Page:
Joshua Greene (JG): “Keep in mind that she was based in L.A. My father invited her to come to New York [to] hide and get away from LA. He would give her the financial cover that she needed so that she could live comfortably, [and] take acting lessons and singing lessons. It was a deal that was made saying, ‘Look, this is what I got. I could get you out of this contract [with Twentieth Century Fox]. It’s gonna take a lawsuit against Twentieth. It may take a year and a half to settle. But why don’t you get the hell out of L.A., which you hate anyway (from what she had told him) and take a break.’ So, at that point, she got turned on by the whole New York scene—got introduced to Sammy Davis and Marlon Brando and Sinatra and Ella [Fitzgerald]. Went out to the clubs in New York, and took her acting career to another level where she had full control. All those benefits that my father made available to her made her feel different in the way she felt […] It changed her whole perspective on life.”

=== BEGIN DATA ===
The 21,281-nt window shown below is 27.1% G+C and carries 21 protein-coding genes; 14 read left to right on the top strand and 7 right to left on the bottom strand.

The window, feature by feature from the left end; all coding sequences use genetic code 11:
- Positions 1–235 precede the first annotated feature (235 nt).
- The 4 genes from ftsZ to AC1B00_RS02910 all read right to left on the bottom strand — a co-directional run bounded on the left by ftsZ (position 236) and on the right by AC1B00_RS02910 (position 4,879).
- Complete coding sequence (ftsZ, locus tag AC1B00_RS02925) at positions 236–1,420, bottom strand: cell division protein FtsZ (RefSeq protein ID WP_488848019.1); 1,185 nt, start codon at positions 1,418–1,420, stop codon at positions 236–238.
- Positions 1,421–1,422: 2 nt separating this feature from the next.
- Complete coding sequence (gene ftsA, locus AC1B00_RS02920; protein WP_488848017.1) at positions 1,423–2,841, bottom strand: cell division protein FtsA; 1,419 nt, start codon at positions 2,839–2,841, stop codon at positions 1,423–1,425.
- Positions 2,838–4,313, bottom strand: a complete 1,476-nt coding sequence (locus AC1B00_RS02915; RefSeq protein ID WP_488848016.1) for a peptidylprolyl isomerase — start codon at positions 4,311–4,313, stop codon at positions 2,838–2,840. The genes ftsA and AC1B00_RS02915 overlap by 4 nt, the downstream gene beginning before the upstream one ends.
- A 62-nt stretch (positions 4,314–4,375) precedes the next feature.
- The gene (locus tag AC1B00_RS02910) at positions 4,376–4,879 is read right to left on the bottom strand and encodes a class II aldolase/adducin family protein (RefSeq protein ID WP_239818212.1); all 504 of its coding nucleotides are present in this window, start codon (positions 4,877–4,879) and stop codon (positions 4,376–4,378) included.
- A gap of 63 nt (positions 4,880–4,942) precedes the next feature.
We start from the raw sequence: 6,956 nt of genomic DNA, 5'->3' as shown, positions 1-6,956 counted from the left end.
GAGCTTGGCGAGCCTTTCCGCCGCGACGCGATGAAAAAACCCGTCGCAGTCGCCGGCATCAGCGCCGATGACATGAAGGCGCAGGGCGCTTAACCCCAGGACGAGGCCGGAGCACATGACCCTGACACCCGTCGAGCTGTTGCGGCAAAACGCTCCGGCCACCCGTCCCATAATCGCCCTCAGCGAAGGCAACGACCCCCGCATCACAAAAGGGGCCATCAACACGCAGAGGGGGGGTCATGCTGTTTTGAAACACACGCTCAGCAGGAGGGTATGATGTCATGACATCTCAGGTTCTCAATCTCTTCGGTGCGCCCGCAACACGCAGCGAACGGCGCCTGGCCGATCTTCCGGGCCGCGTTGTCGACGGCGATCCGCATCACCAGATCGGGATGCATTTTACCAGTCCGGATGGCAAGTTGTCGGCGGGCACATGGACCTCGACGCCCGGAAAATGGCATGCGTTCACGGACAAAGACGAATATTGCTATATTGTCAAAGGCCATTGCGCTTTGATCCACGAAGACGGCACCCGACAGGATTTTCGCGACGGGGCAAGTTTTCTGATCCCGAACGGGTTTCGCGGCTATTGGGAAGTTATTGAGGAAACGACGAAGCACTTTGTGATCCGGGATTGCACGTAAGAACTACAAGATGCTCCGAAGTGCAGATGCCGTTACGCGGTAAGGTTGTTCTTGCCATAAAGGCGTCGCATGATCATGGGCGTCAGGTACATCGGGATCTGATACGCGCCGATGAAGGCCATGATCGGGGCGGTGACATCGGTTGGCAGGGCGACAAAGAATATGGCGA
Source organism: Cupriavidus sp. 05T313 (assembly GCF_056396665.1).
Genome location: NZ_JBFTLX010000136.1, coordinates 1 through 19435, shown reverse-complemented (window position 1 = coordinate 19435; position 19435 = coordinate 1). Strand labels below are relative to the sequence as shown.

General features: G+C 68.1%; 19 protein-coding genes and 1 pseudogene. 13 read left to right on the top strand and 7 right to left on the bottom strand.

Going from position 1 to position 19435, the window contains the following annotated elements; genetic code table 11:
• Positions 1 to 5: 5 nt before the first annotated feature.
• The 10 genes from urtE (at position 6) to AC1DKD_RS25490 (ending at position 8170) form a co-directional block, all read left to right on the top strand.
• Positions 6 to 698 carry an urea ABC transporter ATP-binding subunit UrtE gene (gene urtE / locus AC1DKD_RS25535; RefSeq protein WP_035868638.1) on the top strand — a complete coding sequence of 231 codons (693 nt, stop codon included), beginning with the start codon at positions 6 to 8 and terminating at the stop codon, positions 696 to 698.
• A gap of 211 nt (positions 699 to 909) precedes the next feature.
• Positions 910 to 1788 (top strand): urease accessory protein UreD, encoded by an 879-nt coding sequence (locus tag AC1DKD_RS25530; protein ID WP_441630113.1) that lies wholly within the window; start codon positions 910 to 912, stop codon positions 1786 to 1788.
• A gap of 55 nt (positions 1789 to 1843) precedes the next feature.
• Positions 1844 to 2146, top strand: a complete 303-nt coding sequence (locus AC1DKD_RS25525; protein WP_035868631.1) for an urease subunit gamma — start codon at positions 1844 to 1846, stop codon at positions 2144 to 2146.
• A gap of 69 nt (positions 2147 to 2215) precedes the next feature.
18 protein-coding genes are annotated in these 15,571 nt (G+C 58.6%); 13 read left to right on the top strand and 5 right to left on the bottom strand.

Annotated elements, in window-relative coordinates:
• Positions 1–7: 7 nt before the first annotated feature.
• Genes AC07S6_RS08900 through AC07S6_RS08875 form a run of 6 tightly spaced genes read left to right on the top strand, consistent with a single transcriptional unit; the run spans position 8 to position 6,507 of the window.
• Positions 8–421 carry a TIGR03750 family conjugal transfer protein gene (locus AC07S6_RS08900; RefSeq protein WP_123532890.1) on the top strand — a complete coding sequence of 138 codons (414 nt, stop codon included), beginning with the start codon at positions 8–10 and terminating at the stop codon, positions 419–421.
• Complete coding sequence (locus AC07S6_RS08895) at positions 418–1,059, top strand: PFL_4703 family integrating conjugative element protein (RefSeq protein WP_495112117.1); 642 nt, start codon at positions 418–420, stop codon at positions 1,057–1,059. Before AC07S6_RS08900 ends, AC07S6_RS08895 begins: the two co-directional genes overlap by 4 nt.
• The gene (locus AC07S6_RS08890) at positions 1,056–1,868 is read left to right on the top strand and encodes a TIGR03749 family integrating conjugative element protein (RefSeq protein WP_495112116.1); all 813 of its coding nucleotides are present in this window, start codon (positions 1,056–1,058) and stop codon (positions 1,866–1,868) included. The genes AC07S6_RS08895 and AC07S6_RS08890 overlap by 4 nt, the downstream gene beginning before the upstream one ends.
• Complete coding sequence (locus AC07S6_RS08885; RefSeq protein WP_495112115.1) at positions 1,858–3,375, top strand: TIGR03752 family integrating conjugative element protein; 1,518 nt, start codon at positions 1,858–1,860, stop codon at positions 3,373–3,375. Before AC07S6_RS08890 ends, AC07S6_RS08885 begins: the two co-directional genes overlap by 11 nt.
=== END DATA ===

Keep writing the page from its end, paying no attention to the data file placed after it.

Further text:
Amy Greene (AG): “Joshua Logan, the director who directed her in Bus Stop, called it her golden years.”
On meeting Marilyn for the first time at Gene Kelly’s house:
AG: “I played Charades with Gene Kelly in [his] house on Rodeo. I’m a very good Charades player, so he always wanted me to come on his team. He was fanatical about Charades. We didn’t fool around. He and Stephen Sondheim in New York were just like two crazy people. You didn’t giggle. Competitive. So, I also have to tell you that very few people in Hollywood had ever seen Marilyn because she was almost a recluse. She got up, she went to work, and she came back.